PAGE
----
Malawi journalists living dangerously, Misa tells UN

Malawi’s Media Institute of Southern Africa (Misa-Malawi) has reported to the United Nations Human Rights Committee that journalists were receiving death threats allegedly for publishing articles that are deemed critical of President Bingu wa Mutharika and his government.

The UN committee met Misa-Malawi, the Centre for the Development of People (Cedep), the Malawi Human Rights Commission (MHRC), the Malawi Law Society (MLS) in Geneva, Switzerland on October 24.

According to a statement for MISA Malawi Chapter, its  chairperson Anthony Kasunda capitalised on the meeting to inform the UN that at least 22 journalists were beaten and assaulted in the line of duty during the July 20-21 anti government demonstrations.

Kasunda: Told United Nations that Malawi journalists getting death threats

He explained that since 2005, at least 10 journalists have been arrested based on archaic pieces of legislation adding that other journalists have been arrested on flimsy charges or without charge.

“Journalists continue to receive death threats from government sympathisers…Media practitioners from private media are targeted for their critical news articles on the President and his government. MISA Malawi feels this is an attempt to muzzle the press,” Kasunda said.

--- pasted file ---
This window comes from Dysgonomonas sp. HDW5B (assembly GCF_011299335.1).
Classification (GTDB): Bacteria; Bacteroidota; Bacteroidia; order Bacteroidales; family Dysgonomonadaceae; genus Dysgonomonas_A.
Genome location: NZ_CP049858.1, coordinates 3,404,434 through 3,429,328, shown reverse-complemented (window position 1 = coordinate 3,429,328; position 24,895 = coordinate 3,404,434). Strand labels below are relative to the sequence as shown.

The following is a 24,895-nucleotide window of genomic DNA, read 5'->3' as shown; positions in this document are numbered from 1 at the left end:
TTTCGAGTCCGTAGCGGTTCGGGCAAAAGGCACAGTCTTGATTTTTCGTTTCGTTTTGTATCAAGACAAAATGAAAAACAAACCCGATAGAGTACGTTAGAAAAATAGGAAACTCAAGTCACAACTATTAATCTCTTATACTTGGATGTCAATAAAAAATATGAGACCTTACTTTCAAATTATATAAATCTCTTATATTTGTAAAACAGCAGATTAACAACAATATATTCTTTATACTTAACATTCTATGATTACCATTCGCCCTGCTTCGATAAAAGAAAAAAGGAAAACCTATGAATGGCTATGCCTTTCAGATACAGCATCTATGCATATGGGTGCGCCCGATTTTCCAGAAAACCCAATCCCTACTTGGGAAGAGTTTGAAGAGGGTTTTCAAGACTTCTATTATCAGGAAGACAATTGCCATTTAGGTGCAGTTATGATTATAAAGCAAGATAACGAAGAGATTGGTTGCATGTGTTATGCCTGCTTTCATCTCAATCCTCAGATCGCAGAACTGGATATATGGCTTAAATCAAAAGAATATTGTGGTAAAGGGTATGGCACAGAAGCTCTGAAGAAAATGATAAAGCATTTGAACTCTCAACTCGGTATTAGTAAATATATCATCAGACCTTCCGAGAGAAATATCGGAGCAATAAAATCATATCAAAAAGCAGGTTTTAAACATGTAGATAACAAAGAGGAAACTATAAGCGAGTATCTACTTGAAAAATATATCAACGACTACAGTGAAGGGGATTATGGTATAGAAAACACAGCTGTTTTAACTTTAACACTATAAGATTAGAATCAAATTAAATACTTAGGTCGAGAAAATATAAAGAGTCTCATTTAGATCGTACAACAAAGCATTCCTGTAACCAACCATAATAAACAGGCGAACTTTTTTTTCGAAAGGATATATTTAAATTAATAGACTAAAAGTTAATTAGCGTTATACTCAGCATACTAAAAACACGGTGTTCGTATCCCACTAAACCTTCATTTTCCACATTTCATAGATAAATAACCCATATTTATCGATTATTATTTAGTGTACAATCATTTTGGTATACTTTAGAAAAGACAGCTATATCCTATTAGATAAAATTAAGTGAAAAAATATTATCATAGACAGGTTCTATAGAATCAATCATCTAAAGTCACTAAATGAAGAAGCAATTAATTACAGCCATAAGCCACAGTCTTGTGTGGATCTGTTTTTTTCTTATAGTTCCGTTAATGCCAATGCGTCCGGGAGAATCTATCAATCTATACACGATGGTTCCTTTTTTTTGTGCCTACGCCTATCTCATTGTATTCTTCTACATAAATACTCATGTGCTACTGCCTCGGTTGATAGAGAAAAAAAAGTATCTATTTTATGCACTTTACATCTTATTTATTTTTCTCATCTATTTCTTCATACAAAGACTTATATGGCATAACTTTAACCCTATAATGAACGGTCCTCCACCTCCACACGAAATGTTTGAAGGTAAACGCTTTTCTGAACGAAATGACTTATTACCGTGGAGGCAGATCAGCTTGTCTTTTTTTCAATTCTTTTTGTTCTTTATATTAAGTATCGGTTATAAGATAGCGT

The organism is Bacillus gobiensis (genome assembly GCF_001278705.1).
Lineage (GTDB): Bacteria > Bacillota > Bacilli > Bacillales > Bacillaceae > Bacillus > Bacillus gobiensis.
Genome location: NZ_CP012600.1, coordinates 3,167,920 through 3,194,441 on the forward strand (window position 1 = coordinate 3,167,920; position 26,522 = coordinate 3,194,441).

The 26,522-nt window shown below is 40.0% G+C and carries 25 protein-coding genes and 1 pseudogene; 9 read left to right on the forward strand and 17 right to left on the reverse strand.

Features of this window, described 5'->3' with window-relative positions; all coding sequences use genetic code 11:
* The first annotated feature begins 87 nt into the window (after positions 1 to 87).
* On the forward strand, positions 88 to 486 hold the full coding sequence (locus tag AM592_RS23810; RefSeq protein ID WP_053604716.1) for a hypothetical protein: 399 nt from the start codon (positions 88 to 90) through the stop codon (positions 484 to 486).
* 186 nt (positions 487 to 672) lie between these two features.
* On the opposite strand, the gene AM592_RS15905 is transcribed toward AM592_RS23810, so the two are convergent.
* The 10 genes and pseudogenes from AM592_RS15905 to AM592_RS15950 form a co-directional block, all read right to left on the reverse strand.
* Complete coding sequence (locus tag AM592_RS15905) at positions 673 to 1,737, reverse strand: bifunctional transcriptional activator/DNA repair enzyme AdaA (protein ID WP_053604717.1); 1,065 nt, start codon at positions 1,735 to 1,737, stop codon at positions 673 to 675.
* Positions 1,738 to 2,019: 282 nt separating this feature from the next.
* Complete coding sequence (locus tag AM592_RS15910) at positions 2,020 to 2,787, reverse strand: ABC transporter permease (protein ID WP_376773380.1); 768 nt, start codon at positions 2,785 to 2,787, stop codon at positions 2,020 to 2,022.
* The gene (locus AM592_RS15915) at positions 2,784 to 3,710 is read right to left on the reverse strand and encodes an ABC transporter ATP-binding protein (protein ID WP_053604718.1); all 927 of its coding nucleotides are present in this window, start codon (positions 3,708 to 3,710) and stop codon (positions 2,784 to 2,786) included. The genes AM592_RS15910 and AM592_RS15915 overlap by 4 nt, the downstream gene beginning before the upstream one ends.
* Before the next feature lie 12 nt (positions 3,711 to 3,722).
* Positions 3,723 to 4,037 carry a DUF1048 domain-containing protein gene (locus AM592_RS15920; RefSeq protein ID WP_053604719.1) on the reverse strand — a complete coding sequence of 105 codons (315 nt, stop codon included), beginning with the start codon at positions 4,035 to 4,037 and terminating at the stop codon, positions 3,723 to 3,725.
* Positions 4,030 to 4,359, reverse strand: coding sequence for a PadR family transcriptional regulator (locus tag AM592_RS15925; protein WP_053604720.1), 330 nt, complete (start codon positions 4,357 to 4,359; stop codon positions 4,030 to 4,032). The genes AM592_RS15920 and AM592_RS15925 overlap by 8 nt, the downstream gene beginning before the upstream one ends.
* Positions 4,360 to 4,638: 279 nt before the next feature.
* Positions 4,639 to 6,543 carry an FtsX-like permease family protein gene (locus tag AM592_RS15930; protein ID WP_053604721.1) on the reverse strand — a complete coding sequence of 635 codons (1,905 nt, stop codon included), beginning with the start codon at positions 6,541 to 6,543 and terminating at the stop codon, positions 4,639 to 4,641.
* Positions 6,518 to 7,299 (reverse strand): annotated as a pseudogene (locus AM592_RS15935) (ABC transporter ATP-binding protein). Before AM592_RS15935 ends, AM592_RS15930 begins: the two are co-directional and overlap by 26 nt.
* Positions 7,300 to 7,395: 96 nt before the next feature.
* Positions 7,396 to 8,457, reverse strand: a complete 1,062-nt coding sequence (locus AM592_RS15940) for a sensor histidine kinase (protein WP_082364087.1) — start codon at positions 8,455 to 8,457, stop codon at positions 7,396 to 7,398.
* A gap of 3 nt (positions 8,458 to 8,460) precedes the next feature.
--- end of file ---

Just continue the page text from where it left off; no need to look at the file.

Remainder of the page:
He pleaded with the Committee to intervene in Malawi by engaging government to allow the media to operate freely without fear or intimidation and for government to repeal Section 46 of the Penal Code.

Kasunda also asked the committee to engage Malawi’s leadership to openly condemn the threats issued to journalists.

He seized the opportunity to inform the UN on the serious threats that Section 46 of the Penal Code as amended poses to Freedom of Expression and the press as guaranteed in sections 35 and 36 of the Republic of Malawi Constitution, respectively.

He told the committee that Section 46 of the Penal Code is open to abuse and denies people their right to information as it instils fear in publishers thereby promoting self censorship. Kasunda said MISA Malawi Chapter considers the amendment as a deliberate attempt to weaken the role of the media as the fourth estate.

UN committee was also briefed of the efforts by MISA Malawi and other partners to have the section repealed. The chairperson indicated that government has repeatedly said the amendment is an improvement of the old law and that it was good for the media.

He, however, explained that MISA Malawi already listed the section as one of the archaic laws in Malawi’s statutes inconsistent with the country’s democratic dispensation.

The civil society organisations told UN that President Mutharika was the most serious rights violator in Malawi.

They said Mutharika’s administration acknowledges, encourages and organises the intimidation and unlawful killing of individuals.

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